Mother Nature jumps into Iditarod storyline
A handful of developments have unfolded on the trail, turning the Iditarod upside down.
While they weren’t for the first part of the race, trail conditions are now playing a factor. For the better part of the week, there have been reasonable temperatures and moderate winds. That's changing though—at the checkpoint of Shaktoolik.
“It was a good run ‘til we dropped out of the Blueberry Hills. Wind picked up,” said musher Richie Diehl.
With fierce blowing winds and snow drift that seem to come out of nowhere, mushers and their teams are paying the price.
“You have to deal with it,” Diehl said. You can't just curl and call it quits. You got to keep moving down the trails.”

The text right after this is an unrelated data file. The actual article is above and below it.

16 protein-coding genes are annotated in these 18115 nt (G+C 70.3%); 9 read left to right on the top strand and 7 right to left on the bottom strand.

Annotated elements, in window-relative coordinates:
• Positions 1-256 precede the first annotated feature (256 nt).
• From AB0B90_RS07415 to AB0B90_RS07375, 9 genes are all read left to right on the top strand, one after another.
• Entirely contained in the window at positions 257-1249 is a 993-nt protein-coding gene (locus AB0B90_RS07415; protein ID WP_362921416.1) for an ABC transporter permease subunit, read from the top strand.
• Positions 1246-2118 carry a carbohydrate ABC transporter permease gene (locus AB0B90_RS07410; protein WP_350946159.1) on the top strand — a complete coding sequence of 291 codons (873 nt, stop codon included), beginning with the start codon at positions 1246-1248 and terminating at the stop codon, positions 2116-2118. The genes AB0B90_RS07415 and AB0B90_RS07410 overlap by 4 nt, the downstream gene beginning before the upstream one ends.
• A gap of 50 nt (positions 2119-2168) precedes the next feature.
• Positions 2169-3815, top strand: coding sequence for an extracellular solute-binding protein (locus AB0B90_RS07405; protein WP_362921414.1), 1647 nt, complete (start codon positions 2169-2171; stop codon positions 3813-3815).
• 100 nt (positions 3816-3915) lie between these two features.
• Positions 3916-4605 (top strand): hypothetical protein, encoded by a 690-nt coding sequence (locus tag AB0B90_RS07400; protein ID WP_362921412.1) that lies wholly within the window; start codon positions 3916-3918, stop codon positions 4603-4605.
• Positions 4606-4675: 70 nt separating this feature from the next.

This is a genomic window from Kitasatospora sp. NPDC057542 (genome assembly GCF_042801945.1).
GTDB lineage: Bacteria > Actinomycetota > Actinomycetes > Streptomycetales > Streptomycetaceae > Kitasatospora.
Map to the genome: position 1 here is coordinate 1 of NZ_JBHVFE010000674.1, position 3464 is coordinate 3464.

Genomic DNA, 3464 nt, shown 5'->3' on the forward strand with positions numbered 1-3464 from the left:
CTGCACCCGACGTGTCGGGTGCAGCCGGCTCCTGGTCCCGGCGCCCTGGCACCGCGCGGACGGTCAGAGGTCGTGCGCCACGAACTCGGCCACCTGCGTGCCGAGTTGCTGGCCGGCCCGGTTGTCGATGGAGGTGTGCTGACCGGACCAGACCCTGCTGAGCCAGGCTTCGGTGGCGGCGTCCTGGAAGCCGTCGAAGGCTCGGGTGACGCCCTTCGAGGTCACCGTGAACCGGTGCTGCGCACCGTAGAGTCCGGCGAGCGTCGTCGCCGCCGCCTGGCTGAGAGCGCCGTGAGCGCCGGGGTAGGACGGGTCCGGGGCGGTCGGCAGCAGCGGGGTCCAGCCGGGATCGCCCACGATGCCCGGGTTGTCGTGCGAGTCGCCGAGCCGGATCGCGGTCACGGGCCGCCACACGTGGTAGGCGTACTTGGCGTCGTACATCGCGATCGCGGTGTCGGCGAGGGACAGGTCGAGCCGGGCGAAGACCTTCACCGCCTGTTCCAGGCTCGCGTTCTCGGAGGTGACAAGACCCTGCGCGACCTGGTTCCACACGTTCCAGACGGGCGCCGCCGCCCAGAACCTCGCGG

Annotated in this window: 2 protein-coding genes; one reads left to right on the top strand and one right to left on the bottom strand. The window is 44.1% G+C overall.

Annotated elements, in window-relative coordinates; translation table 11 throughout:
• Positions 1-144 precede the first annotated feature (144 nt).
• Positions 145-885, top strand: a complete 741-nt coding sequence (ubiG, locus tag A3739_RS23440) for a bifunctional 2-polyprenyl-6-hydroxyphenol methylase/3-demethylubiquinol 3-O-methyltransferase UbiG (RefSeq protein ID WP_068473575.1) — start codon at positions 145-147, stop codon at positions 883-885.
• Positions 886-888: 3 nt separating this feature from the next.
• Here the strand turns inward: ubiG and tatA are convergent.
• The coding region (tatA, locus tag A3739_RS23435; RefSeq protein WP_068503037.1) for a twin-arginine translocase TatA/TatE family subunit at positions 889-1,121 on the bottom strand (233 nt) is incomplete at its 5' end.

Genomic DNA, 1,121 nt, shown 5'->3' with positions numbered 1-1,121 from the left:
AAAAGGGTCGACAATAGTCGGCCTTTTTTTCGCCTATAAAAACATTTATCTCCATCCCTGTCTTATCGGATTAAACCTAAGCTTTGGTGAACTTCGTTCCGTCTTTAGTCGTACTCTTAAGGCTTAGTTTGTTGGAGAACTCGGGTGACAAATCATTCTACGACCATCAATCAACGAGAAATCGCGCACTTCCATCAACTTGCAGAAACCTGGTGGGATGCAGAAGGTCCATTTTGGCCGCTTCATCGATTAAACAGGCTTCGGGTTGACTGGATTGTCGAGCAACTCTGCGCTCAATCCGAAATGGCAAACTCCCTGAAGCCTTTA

You wouldn't consider conditions like these advantageous, but for these mushers, it may be just what they need.
“I think probably the odds are against us, but with this weather, it probably helps our odds so we'll see,” said Pete Kaiser, who has four top-10 finishes under his belt. “Kind of put ourselves in a position a few of us to take advantage of an opportunity if it presents itself. You know, with just raw foot speed probably not, but if something happens up there with a delay, hopefully, we'll be close enough to take advantage.”
Another wily veteran, Wade Marrs, agrees.
“It's not over yet…there's a long ways to go, Marrs said. “I was just talking to DeeDee about how one of us could probably pretty easily catch those guys if the weather stays like this.”
There’s still a long way to go, and perhaps Mother Nature is now deciding to jump in as a storyline.
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